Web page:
The Infometrics report notes New Zealand's period of strong economic growth while acknowledging medium-term risks to the outlook posed by the threat of a Chinese slowdown and the possibility of trade sanctions between the US and China. The economic consultancy expects New Zealand's GDP to rise an average 2.6 per cent a year over until March 2021, with annual jobs growth of 1.7 per cent.

New Zealand universities sit high in international rankings

8 March 2017

The University of Auckland was rated the best in New Zealand in each of the faculty rankings, including 25th in the world in Arts and Humanities.

The University of Auckland featured in the top 50 in the world in 16 subjects, including two subjects in the top 20: ranked 16th in archaeology, 20th in education, 29th in English language and literature, 33rd in psychology, 34th in geography and in anatomy and physiology, 36th in law, 37th in accounting and finance, 38rd in civil and structural engineering, 42nd in modern languages, 44th in anthropology, 45th in social policy and administration, 49th in statistics and operational research, and 50th in linguistics, nursing, and sociology.

New Zealand universities have again scored high rankings in the annual QS World University Subject Rankings, with the University of Auckland leading the pack.

Universities New Zealand executive director Chris Whelan said there was still a lot to be proud of. "These are outstanding results for a country with eight universities being evaluated against 4430 other universities from around the world," Whelan said.

"They reflect the high regard in which our universities' teaching and research is held across a wide range of disciplines."

Now in its sixth year, the annual QS World University Rankings by Subject compares academic reputation, employer reputation, research citations, and impact.

Rankings played a big part in who students, researchers, countries and research institutes chose to work and study with, Whelan said.

"It's not about institutional vanity, it's about their international reputation."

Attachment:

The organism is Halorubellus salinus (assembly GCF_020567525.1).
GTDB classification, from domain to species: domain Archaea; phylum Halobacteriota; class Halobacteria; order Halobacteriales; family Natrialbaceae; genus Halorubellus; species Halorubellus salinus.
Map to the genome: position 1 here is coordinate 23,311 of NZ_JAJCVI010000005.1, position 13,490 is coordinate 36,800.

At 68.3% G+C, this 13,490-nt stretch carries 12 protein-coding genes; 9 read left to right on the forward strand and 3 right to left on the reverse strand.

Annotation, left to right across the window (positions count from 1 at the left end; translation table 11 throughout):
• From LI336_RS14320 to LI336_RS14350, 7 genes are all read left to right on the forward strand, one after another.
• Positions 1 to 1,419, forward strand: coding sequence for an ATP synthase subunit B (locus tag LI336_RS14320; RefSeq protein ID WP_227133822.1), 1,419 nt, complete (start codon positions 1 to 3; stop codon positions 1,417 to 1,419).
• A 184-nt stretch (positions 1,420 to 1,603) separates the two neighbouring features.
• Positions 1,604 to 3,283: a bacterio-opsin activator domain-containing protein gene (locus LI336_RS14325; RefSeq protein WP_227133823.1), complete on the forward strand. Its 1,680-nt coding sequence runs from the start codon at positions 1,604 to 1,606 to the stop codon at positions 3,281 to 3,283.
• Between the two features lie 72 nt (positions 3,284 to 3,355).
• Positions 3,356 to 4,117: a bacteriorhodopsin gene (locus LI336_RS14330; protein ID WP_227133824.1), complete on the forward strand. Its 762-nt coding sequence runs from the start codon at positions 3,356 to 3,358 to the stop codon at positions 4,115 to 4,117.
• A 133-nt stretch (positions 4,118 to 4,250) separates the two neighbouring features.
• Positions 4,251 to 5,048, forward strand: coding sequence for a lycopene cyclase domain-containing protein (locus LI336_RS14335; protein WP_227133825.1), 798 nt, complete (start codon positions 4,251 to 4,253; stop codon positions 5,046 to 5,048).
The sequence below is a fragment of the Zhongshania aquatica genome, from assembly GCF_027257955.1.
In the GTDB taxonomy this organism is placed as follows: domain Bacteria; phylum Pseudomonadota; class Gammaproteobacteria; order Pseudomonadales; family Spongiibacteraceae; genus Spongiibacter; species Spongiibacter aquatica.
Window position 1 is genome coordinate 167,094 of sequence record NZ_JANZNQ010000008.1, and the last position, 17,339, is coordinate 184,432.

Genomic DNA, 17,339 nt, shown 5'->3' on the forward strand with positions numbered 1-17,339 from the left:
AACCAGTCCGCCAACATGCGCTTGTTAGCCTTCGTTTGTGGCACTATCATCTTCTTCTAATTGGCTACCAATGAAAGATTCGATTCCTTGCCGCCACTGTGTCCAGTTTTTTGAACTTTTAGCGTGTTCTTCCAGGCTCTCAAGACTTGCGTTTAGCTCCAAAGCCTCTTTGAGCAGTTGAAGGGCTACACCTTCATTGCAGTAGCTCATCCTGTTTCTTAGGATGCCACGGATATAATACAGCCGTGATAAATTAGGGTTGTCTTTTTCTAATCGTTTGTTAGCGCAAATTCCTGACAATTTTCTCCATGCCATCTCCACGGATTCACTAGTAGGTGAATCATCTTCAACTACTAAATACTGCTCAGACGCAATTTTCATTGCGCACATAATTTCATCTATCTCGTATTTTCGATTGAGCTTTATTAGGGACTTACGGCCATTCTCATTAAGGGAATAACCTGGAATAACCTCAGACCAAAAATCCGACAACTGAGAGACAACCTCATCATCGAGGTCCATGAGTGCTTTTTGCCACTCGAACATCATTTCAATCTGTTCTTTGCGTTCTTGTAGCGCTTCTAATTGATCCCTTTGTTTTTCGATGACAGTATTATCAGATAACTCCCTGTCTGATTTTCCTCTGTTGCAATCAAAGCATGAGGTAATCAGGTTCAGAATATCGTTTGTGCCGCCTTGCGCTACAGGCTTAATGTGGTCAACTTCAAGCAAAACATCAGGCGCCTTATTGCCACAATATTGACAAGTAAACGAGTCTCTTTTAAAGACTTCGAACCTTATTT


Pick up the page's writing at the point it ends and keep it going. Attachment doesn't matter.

Its business school was once again ranked the best university in New Zealand to study accounting and finance, commercial law, business and management, property, economics and information systems.

Green buildings more than just a buzzword

27 February 2017

Companies are seeking a new rating which saves money as well as boosting sustainability.

Harnessing the power of young talent is helping office building owners and tenants drive energy efficiency efforts.

University graduates are working as interns, providing free office building assessments to businesses keen to gain benchmark office energy performance, NABERSNZ.

NABERSNZ is a system for rating the energy efficiency of office buildings. It is an independent tool, backed by the New Zealand government.

The assessment interns are supervised by the New Zealand Green Building Council (NZGBC), which delivers NABERSNZ for the Energy Efficiency Conservation Authority.

Food producer Ceres Organics is one of the first to use NABERSNZ interns to boost its sustainability efforts.

Its Auckland headquarters is already recognised as being built to the highest of environmental standards, achieving a 5-star Green Building rating when it was completed three years ago.

The Green Star rating recognises the great design and construction of a building while a NABERSNZ rating rewards ongoing energy efficiency achieved in an occupied workplace.

More than 95 per cent of material from the derelict 70s building, which had previously stood on the site, was diverted from landfill and reused in the new structure - from Kauri floorboards in the boardroom to concrete base course under the driveway.

The building is designed to make the most of natural light and airflows, with a building management system operating the windows opening and closing to maintain a comfortable working environment.

Ceres have been ringing up power savings of $40,000 a year - equivalent to cutting 40 per cent off its power bill - but are always looking to lift its sustainability game.

Facilities manager Dominic Leverton says the NABERSNZ rating gives it an independent, external measurement that can regularly evaluate the energy efficiency of its day-to-day operations.

NZGBC chief executive Andrew Eagles says the energy efficiency measures implemented as part of a NABERSNZ rating have already helped many owners and tenants achieve great results at their buildings, starting with getting the easy wins that instantly result in savings.

NZ - where everyone knows your name

Deputy Prime Minister Paula Bennett

28 February 2017

Two American tourists thought they'd found the friendliest country in the world when they got talking to a woman at Wellington Airport earlier this month.

Passersby kept greeting the woman by name, prompting the Americans to enthuse about the little country where everyone knew everyone else.

They told her they had a new president called Trump.

"You don't say?" she responded.

They said they'd heard New Zealand had also changed its leader last year.

Yes, his name is Bill and he is a very nice man, she said.

"Do know him?" they asked.